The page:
11. Is he still that guy though? Brown is undersized for the position and turns 31 next year. Also, football is a team sport. I like the fact McD targets guys who buy in to the team culture first. We might not always get the most talented player but it takes 53 to make the playoffs, and so if your more talented guy is taking things off the table for the other players it doesn't always work. The worst kind of player is the former star on a big contract who thinks he's still a big time player, and distracts the team with his selfish behaviour.
  12. I always thought it was tough to get a really good read based on his college experience (outside of him clearly being raw) but looking at it from week one to now, I'm definitely more optimistic than I was. His ability to feel the rush (post snap) is night and day from training camp. Remember the Green Bay game when he was running from ghosts? Or all the throws in the first half of the year where he was milliseconds away from getting sacked because he had no idea he was about to get hit? He's basically Aaron Rodgers now in terms of his sixth sense in the pocket. It's really incredible. I like his on field leadership too. He has a boyish positivity you sometimes see in young people who haven't been jaded yet by life that just seems infectious. He also does a good job leveraging his big plays to help fire up teammates. At the beginning of the year he was a blob of clay. Now you can see the outline of where an NFL QB might one day be molded. It's exciting.
  13. VW82

    We need to trade down...

    It’s year three of the rebuild. Anyone expecting us to trade down is going to be sorely disappointed IMO. McBeane are safe for now but they know they have only so much time to turn things around. We’re one more stud play maker on the defensive line away from having a truly elite unit, and given McD’s personality and background I’d be shocked if he passed up that opportunity unless he was fairly certain he could get his guy a few picks later. If anything, I expect they’ll be more inclined to trade up in the second or third rounds to get guys they think will fit the culture on offense.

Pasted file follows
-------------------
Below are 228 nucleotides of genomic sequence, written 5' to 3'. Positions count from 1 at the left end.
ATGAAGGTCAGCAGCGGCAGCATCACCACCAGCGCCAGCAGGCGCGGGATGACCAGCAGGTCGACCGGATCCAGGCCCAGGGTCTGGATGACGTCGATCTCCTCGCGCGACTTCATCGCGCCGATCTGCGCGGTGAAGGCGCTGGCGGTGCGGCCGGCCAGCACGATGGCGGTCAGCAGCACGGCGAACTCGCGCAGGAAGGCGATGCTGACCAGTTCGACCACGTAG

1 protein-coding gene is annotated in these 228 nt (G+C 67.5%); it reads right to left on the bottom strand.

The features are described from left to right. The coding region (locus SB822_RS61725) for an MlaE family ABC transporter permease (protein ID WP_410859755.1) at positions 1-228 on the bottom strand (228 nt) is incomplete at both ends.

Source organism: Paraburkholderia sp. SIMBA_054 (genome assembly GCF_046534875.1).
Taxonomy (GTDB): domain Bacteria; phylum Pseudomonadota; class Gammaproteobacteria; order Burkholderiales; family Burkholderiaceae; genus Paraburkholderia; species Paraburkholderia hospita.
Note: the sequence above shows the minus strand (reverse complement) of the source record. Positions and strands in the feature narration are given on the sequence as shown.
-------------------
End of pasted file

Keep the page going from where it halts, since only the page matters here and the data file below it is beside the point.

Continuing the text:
14. We should definitely do that. I agree there's likely inter and intraobserver variance breaking down tape - it's an excellent point. No one's perfect. It's also partly why I quoted you and pointed toward the ESPN analysis and referenced back to my own. The fact we (PFF, ESPN, me) all likely used slightly different methodology but came to such a similar result is interesting. Obv I didn't do the entire year and didn't have access to the same tech they likely did so it's not apples to apples but I think it's at least noteworthy if not highly coincidental.
  15. I want to quickly address Hapless's point about how we don't really know on any of these throws whether the receiver ran the route correctly, and so therefore we can't say for sure that these off target throws are actually Allen's fault. I think it's very valid on timing throws where the throw is made before the receiver makes his break; however, shouldn't we still put at least some (if not most) of the blame on the QB for not adjusting once he sees the receiver cut on an 80 degree angle as appose to 70 degrees for example? This isn't a video game where you pick your play and only throw to a spot regardless of what else is happening. IRL things change and we re-calculate on the spot. Food for thought.